A 43-year-old Canadian trucker was sentenced Friday in federal court in Seattle to three years for trying to smuggle over $2 million in cocaine into Canada from the United States. Sukhvinder Shoker was arrested after custom officials discovered false walls of his truck filled with 76 kilos of cocaine in October of 2009.
Read the complete news release issued from the U.S. Attorney’s Office on Friday:
SUKHVINDER SHOKER, 43, from Surrey, British Columbia, Canada, was sentenced today in U.S. District Court in Seattle to three years in prison and three years of supervised release for Conspiracy to Export Cocaine. SHOKER was arrested October 10, 2009, as he attempted to cross into Canada from the U.S. at the Pacific Highway Port of Entry. At sentencing U.S. District Judge Marsha J. Pechman noted that SHOKER’s criminal activity was an aberration in an otherwise law abiding life.
According to records filed in the case, when SHOKER’s moving truck was inspected, Customs and Border Protection (CBP) officers discovered false walls filled with 76 kilos of cocaine. The cocaine had an estimated street value of $2.28 million.
While acknowledging that SHOKER had a limited role in the drug conspiracy, Special Assistant United States Attorney Adam Cornell urged a significant sentence. “Given the recent violence in Canada as a result of the drug trade, Defendant’s conduct had the potential to compromise the safety and security of others in his community,” Mr. Cornell wrote to the court.
“There is no honor in living a lifestyle of drug trafficking and deception with the hope of turning a personal profit,” said Leigh Winchell, special agent in charge of ICE’s Office of Investigations. “ICE maintains its resolve to investigate, apprehend, and bring to court those who participate in this type of border crime.”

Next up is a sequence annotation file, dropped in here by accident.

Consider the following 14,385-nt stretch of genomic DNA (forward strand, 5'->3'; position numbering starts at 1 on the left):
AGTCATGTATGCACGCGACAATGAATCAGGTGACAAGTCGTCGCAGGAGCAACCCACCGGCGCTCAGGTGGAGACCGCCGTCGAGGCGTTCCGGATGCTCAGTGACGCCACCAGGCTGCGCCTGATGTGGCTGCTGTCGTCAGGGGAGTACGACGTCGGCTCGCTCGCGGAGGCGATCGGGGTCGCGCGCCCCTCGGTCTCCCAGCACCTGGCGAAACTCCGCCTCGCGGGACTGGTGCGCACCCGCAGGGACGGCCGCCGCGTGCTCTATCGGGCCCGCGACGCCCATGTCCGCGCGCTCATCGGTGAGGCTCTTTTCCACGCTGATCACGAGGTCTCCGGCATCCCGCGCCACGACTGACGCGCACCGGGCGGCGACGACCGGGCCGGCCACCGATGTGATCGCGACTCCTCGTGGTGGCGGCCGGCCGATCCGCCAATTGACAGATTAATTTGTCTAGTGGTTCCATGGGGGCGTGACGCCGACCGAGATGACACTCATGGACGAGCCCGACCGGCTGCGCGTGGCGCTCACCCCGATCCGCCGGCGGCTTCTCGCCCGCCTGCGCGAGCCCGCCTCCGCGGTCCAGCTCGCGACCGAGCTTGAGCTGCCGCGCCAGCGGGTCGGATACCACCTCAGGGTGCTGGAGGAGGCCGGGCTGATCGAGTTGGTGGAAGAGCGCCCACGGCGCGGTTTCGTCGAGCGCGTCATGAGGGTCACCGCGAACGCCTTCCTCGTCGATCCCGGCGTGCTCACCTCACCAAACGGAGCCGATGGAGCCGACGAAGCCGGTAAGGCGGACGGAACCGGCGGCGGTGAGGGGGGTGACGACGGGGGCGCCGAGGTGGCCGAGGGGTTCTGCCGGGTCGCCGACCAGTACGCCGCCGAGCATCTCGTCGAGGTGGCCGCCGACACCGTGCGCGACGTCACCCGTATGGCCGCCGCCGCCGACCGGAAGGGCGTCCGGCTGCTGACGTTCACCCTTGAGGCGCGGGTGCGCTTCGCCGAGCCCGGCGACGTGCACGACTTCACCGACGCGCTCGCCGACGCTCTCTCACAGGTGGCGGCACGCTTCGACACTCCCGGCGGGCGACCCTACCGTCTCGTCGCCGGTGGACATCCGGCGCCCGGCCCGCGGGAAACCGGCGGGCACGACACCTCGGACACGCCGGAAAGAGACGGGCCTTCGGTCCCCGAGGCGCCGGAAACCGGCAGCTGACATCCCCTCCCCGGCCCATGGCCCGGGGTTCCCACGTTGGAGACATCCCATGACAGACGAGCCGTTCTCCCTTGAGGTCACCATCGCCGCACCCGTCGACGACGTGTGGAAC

In his statement to the court SHOKER claimed it was the hardships of the recession that got him involved in the criminal scheme. He said his business is ruined, and he may have to declare bankruptcy. Speaking through tears SHOKER said he had always taught his children to avoid drugs, and now he is convicted of a drug related offense.
The law enforcement agencies involved in the case include Customs and Border Protection (CBP), U.S. Immigration and Customs Enforcement (ICE) and the Drug Enforcement Administration (DEA).
The case was prosecuted by Special Assistant United States Attorney Adam Cornell. Mr. Cornell is a Deputy Snohomish County Prosecutor specially designated to prosecute drug case in federal court.